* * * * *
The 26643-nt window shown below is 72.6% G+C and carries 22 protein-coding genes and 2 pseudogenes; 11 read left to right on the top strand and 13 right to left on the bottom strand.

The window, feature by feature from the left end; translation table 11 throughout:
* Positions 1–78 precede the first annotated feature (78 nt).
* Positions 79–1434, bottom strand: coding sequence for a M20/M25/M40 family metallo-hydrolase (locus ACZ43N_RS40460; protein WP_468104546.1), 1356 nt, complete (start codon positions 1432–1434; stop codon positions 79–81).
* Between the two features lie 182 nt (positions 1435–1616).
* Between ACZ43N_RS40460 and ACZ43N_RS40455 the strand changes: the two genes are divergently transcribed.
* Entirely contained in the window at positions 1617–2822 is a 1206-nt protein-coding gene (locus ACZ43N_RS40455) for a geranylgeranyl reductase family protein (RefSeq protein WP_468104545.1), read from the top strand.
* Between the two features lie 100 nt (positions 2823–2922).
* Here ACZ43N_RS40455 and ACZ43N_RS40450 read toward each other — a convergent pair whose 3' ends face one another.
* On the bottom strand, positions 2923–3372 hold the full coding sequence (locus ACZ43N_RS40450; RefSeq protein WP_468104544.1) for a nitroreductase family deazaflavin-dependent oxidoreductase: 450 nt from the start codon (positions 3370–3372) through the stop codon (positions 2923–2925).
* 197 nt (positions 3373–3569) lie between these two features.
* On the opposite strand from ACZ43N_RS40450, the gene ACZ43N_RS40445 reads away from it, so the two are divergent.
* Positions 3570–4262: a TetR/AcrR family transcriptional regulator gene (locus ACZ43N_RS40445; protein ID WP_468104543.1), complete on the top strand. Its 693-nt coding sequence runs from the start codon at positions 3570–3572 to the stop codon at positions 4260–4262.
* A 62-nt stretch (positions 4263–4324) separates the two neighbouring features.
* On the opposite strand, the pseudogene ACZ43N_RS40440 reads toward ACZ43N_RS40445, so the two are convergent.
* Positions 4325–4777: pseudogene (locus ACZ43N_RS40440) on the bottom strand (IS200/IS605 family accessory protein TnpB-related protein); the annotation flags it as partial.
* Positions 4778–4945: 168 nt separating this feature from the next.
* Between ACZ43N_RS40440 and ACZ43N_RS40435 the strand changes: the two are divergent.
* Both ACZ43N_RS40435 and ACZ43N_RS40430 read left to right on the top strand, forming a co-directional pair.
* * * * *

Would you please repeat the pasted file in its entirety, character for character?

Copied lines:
The 26643-nt window shown below is 72.6% G+C and carries 22 protein-coding genes and 2 pseudogenes; 11 read left to right on the top strand and 13 right to left on the bottom strand.

The window, feature by feature from the left end; translation table 11 throughout:
* Positions 1–78 precede the first annotated feature (78 nt).
* Positions 79–1434, bottom strand: coding sequence for a M20/M25/M40 family metallo-hydrolase (locus ACZ43N_RS40460; protein WP_468104546.1), 1356 nt, complete (start codon positions 1432–1434; stop codon positions 79–81).
* Between the two features lie 182 nt (positions 1435–1616).
* Between ACZ43N_RS40460 and ACZ43N_RS40455 the strand changes: the two genes are divergently transcribed.
* Entirely contained in the window at positions 1617–2822 is a 1206-nt protein-coding gene (locus ACZ43N_RS40455) for a geranylgeranyl reductase family protein (RefSeq protein WP_468104545.1), read from the top strand.
* Between the two features lie 100 nt (positions 2823–2922).
* Here ACZ43N_RS40455 and ACZ43N_RS40450 read toward each other — a convergent pair whose 3' ends face one another.
* On the bottom strand, positions 2923–3372 hold the full coding sequence (locus ACZ43N_RS40450; RefSeq protein WP_468104544.1) for a nitroreductase family deazaflavin-dependent oxidoreductase: 450 nt from the start codon (positions 3370–3372) through the stop codon (positions 2923–2925).
* 197 nt (positions 3373–3569) lie between these two features.
* On the opposite strand from ACZ43N_RS40450, the gene ACZ43N_RS40445 reads away from it, so the two are divergent.
* Positions 3570–4262: a TetR/AcrR family transcriptional regulator gene (locus ACZ43N_RS40445; protein ID WP_468104543.1), complete on the top strand. Its 693-nt coding sequence runs from the start codon at positions 3570–3572 to the stop codon at positions 4260–4262.
* A 62-nt stretch (positions 4263–4324) separates the two neighbouring features.
* On the opposite strand, the pseudogene ACZ43N_RS40440 reads toward ACZ43N_RS40445, so the two are convergent.
* Positions 4325–4777: pseudogene (locus ACZ43N_RS40440) on the bottom strand (IS200/IS605 family accessory protein TnpB-related protein); the annotation flags it as partial.
* Positions 4778–4945: 168 nt separating this feature from the next.
* Between ACZ43N_RS40440 and ACZ43N_RS40435 the strand changes: the two are divergent.
* Both ACZ43N_RS40435 and ACZ43N_RS40430 read left to right on the top strand, forming a co-directional pair.